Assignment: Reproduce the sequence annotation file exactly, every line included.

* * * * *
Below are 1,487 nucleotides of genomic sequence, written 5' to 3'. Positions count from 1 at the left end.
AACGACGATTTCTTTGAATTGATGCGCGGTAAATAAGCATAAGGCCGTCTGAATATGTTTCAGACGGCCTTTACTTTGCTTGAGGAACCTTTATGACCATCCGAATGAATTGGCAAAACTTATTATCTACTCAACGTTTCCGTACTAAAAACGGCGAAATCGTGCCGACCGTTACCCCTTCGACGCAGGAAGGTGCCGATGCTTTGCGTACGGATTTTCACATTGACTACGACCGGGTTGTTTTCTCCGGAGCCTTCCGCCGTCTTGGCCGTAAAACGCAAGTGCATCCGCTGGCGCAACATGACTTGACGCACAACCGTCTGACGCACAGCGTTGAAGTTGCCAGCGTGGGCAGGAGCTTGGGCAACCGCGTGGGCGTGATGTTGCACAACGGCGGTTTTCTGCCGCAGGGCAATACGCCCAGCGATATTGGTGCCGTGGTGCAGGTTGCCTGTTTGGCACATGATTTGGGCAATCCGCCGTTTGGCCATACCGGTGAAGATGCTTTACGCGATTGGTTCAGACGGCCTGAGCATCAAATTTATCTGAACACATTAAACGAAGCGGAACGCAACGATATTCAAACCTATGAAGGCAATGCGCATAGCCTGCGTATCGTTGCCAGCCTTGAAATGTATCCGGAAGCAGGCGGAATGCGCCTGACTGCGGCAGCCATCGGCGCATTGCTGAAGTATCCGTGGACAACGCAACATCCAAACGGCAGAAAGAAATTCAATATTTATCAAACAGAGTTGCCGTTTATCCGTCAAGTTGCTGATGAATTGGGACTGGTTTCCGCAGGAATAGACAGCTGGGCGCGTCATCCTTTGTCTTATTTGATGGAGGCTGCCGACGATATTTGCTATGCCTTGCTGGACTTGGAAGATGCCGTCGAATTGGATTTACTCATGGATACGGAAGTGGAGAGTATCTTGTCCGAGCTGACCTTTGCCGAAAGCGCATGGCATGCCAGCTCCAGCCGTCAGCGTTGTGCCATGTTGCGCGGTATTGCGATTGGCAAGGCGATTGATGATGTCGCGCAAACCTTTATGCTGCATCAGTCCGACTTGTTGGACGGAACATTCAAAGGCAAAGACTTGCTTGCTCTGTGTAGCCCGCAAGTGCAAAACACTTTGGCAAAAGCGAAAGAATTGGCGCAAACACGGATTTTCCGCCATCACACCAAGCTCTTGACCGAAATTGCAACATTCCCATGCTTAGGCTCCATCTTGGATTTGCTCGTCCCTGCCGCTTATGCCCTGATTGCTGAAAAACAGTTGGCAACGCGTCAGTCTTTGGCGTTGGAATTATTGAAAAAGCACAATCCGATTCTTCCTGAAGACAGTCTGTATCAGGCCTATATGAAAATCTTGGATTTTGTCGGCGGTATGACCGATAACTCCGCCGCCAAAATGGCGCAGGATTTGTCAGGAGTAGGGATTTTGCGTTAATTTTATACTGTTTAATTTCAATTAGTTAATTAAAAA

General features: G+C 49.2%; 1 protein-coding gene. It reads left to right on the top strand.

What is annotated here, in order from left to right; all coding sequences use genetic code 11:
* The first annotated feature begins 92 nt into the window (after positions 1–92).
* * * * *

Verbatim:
Below are 1,487 nucleotides of genomic sequence, written 5' to 3'. Positions count from 1 at the left end.
AACGACGATTTCTTTGAATTGATGCGCGGTAAATAAGCATAAGGCCGTCTGAATATGTTTCAGACGGCCTTTACTTTGCTTGAGGAACCTTTATGACCATCCGAATGAATTGGCAAAACTTATTATCTACTCAACGTTTCCGTACTAAAAACGGCGAAATCGTGCCGACCGTTACCCCTTCGACGCAGGAAGGTGCCGATGCTTTGCGTACGGATTTTCACATTGACTACGACCGGGTTGTTTTCTCCGGAGCCTTCCGCCGTCTTGGCCGTAAAACGCAAGTGCATCCGCTGGCGCAACATGACTTGACGCACAACCGTCTGACGCACAGCGTTGAAGTTGCCAGCGTGGGCAGGAGCTTGGGCAACCGCGTGGGCGTGATGTTGCACAACGGCGGTTTTCTGCCGCAGGGCAATACGCCCAGCGATATTGGTGCCGTGGTGCAGGTTGCCTGTTTGGCACATGATTTGGGCAATCCGCCGTTTGGCCATACCGGTGAAGATGCTTTACGCGATTGGTTCAGACGGCCTGAGCATCAAATTTATCTGAACACATTAAACGAAGCGGAACGCAACGATATTCAAACCTATGAAGGCAATGCGCATAGCCTGCGTATCGTTGCCAGCCTTGAAATGTATCCGGAAGCAGGCGGAATGCGCCTGACTGCGGCAGCCATCGGCGCATTGCTGAAGTATCCGTGGACAACGCAACATCCAAACGGCAGAAAGAAATTCAATATTTATCAAACAGAGTTGCCGTTTATCCGTCAAGTTGCTGATGAATTGGGACTGGTTTCCGCAGGAATAGACAGCTGGGCGCGTCATCCTTTGTCTTATTTGATGGAGGCTGCCGACGATATTTGCTATGCCTTGCTGGACTTGGAAGATGCCGTCGAATTGGATTTACTCATGGATACGGAAGTGGAGAGTATCTTGTCCGAGCTGACCTTTGCCGAAAGCGCATGGCATGCCAGCTCCAGCCGTCAGCGTTGTGCCATGTTGCGCGGTATTGCGATTGGCAAGGCGATTGATGATGTCGCGCAAACCTTTATGCTGCATCAGTCCGACTTGTTGGACGGAACATTCAAAGGCAAAGACTTGCTTGCTCTGTGTAGCCCGCAAGTGCAAAACACTTTGGCAAAAGCGAAAGAATTGGCGCAAACACGGATTTTCCGCCATCACACCAAGCTCTTGACCGAAATTGCAACATTCCCATGCTTAGGCTCCATCTTGGATTTGCTCGTCCCTGCCGCTTATGCCCTGATTGCTGAAAAACAGTTGGCAACGCGTCAGTCTTTGGCGTTGGAATTATTGAAAAAGCACAATCCGATTCTTCCTGAAGACAGTCTGTATCAGGCCTATATGAAAATCTTGGATTTTGTCGGCGGTATGACCGATAACTCCGCCGCCAAAATGGCGCAGGATTTGTCAGGAGTAGGGATTTTGCGTTAATTTTATACTGTTTAATTTCAATTAGTTAATTAAAAA

General features: G+C 49.2%; 1 protein-coding gene. It reads left to right on the top strand.

What is annotated here, in order from left to right; all coding sequences use genetic code 11:
* The first annotated feature begins 92 nt into the window (after positions 1–92).